1. I am grateful for Jenna doing the laundry today and making lunch for me.
2. I am grateful that Jude is feeling better after a stomach ache from last night.
3. I am grateful for the Espresso roast coffee that I had this morning.
4. I am grateful for having the freedom to be able to watch the World Cup even though the US Soccer team did not make it :(
5. I am grateful for a beautiful sunny day.
Tip #6 Mind Dump Journaling
Do you ever feel like you have WAY too much to do and you can't figure out what to do first, so you end up doing nothing at all? This is a result of overwhelm. There is an extremely easy way to deal with overwhelm, and it is what I like to call mind dump journaling.
This is where I like to put on a 20 minute meditation song or video (click here for one) and write down absolutely everything I have to do for work, health, personal life, for my wife and son, and anything else that comes to mind.
After about 5 minutes, take a look at your list and circle the most important ones on your list.
Ask yourself, what is most important right now.
You should have less than 10 items circled on your list.
Label these items in order of importance, one being the most important and 10 being the least important.
On a separate sheet of paper, write the top three things you have to do as labeled one, two, and three.
Focus on finishing number one, before ever thinking about doing number two. Once finished with number one, move on to number two, without ever focusing on three.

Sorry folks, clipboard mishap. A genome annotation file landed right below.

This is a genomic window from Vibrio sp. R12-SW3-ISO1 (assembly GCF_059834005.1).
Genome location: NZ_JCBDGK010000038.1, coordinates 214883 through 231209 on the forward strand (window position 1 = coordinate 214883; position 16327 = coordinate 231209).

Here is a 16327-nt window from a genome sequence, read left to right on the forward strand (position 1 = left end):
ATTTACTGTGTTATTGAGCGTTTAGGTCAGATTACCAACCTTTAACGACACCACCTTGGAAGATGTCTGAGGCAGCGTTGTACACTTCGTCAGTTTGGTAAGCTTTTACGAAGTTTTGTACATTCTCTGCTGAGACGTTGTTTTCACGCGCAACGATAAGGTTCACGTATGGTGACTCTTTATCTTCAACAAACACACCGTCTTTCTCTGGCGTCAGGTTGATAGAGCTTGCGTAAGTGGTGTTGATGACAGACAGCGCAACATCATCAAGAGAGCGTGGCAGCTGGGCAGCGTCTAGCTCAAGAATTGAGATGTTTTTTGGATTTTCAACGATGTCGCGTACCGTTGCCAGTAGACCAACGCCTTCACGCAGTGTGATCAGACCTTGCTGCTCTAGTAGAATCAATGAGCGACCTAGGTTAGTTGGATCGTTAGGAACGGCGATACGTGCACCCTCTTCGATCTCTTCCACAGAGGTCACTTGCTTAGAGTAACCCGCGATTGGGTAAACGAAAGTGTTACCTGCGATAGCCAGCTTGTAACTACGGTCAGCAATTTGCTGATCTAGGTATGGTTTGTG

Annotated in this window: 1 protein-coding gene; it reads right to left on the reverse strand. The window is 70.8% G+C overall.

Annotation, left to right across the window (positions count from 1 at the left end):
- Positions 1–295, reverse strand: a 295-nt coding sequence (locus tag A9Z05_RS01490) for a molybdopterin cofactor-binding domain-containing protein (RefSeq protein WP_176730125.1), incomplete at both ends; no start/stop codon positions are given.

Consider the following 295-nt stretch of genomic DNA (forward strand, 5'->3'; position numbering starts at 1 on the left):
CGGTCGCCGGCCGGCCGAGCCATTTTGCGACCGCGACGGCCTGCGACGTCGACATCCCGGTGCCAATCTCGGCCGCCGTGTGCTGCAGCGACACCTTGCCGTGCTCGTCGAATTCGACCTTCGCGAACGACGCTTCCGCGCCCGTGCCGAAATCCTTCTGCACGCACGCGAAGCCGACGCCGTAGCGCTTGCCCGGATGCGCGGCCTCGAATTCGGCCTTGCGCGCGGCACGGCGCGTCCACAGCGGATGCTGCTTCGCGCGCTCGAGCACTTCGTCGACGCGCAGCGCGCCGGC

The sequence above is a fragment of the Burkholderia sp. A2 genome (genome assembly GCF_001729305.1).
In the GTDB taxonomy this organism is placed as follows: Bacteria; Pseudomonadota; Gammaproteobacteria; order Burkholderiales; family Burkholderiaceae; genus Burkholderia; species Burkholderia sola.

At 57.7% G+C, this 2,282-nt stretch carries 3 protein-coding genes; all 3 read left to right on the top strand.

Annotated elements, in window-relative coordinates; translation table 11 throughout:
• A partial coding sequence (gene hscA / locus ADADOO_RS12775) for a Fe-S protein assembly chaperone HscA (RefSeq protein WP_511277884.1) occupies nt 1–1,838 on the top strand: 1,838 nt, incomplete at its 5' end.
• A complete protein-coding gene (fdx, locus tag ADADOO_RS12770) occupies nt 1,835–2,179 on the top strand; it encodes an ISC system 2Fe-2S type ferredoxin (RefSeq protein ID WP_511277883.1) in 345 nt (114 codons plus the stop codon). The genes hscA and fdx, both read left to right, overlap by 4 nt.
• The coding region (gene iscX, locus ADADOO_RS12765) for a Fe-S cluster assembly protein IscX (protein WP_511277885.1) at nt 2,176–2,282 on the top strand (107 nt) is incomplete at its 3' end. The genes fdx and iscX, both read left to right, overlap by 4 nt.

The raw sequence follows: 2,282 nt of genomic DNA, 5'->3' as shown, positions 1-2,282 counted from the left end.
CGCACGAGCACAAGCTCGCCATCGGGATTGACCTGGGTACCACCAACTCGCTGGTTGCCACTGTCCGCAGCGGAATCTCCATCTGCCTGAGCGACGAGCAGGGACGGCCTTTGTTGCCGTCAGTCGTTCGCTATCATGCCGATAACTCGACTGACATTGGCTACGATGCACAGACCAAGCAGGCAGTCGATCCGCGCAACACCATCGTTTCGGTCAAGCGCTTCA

Continue this process whenever you have a state of overwhelm.
Tip #7 Get Rid Of Your Victim Mentality... Cause >> Effect
As Tony Robbins says, “What if life is happening FOR us and not TO us?” What this means is that we need to stop thinking that everything that happens in our life is happening TO us. Stop being the victim and reacting to all scenarios. You get to choose how you react to that person cutting you off or your colleague making fun of you. If you start thinking of life happening FOR us, you start to think, what can I learn from this situation to not let it happen again or to improve my life?
Instead of being reactive, be proactive. Choose to not react to the guy cutting you off or the baby crying or the traffic accident that caused you to be late to work (at least you’re not in the accident). If something happens to you that is less than pleasant, close your eyes and take a deep breath.
Go over tip #3 again, meditation. That is the exact technique I use multiple times per day to avoid these problems and stay on the CAUSE side of the equation. This technique can save you from doing something that you will regret for the rest of your life.
Bonus Tip #1 Don't sweat the small stuff, and it is all small stuff
Bonus Tip # 2 Eliminate Bad Fats, Increase Good Fats
Eating fats in our diet has received a bad rep for several years, but not all fats are created equal. If you increase the amount of good fats in your diet, this will significantly reduce your dry eyes, depression, and anxiety.
How do you do that?
Eliminate, or eat in moderation, bad saturated fats. These are found in most foods in the Western diet. This includes fried foods, baked good (cookies, cakes, pies), most desserts (ice cream), most fast foods, pastries, mayonnaise, and more.
Instead focus on whole foods that are high in omega-6 and omega-3 for your fat intake. Some of the best sources of omega-3s include fish oil in salmon, sardines, halibut or you can take an omega-3 fish oil supplement, like our Heyedrate Omega-3 for Eye Health. Vegetarian sources include flax seed, chia seeds, walnuts, Brussels sprouts, kale, and spinach.
by Dr. Travis Zigler | Posted in anxiety, anxiety relief, benefits of meditation, how to deal with stress, how to reduce stress, how to relieve stress, relaxation techniques, stress, stress and anxiety, stress management, stress relief, stress symptoms, what causes stress and what is stress | |